Yerba mate could be a polphenol plus for beverages

By Clarisse Douaud

- Last updated on GMT

Related tags: Antioxidant, Coffee

Researchers at the University of Illinois at Urbana-Champaign are
looking to target antioxidant properties from Mate tea for use as
functional beverage ingredients.

Mate or yerba mate (llex paraguariensis​) is a tea-like drink traditionally consumed in South American countries by pouring boiling water onto a high concentration of leaves. According to their published research, the Illinois researchers have shown yerba mate tea is a rich source of polyphenols.

Green tea extracts are already used in functional beverages for their antioxidant properties, but the leader of the Urbana-Champaign research believes mate tea could bring even greater functional benefits.

"The beverage industry can really take advantage of mate tea to add concentrated antioxidants to juices or teas,"​ Dr. Elvira de Mejia, assistant professor of food chemistry and food toxicology at Urbana-Champaign, told NutraIngredients-USA.

The recently published book "Hispanic Foods - Chemistry and Flavor", co-edited by Dr. de Mejia and Michael Tunick, looks at the bioactivity of ethnic foods south of the border.

"The bioactivity of​ mate tea is related to its phenolic constituents," it says. "It has been shown that mate​ tea has a higher antioxidant capacity than both green tea and Ardisia compressa​."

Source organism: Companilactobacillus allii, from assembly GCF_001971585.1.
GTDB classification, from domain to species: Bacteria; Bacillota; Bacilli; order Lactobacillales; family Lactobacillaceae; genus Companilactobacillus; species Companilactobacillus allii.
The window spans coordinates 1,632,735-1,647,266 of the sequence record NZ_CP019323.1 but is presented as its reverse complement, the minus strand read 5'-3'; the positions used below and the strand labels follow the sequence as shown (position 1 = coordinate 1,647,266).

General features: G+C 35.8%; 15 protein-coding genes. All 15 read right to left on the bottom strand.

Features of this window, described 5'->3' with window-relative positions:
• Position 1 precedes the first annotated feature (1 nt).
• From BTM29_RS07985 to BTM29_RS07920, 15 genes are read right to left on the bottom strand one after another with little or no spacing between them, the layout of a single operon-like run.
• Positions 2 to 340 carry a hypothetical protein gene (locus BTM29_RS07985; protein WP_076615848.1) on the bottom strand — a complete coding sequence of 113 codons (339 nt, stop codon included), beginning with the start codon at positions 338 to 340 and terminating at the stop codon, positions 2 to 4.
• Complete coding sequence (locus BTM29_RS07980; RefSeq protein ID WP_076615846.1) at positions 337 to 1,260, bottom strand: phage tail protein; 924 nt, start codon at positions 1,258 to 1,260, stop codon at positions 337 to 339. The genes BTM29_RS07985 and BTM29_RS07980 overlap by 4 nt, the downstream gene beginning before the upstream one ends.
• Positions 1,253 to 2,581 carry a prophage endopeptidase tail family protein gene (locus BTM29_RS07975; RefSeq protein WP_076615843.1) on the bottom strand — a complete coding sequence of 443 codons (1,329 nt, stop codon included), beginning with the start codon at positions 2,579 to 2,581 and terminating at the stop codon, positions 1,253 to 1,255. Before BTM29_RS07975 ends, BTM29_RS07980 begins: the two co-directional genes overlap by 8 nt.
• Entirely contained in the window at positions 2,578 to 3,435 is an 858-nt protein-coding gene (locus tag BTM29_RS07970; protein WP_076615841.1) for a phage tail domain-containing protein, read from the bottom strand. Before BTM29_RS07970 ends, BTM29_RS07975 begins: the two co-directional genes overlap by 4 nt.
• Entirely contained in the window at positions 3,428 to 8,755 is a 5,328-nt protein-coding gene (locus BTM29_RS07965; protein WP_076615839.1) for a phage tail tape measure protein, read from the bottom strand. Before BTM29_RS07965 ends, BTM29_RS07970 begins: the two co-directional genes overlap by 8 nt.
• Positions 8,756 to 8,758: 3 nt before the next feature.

However, Dr. de Mejia's lab is taking research into yerba mate one step further by examining how concentrations of the tea can be used in mainstream drinks to give them functional properties.

A study published in "Hispanic Food" concludes: "This study revealed that​ mate tea contains a higher total polyphenol content and free radical scavenging capacity than both ardisia​ tea and hibiscus​ sabdariffa.

"In fact mate tea displayed an antioxidant capacity statistically the same as pure gallic (20mg/ml)."​Mate tea is drunk in very high contentrations in many Latin American countries as part of a daily social ritual, in which it is passed around amongst friends and coworkers. It has what is often often described as an "acquired"​ and earthy taste.

According to Dr. de Mejia, most Western teas are prepared at a concentration of 10g of leaves per litre, which mate tea is prepared at 50g per litre.

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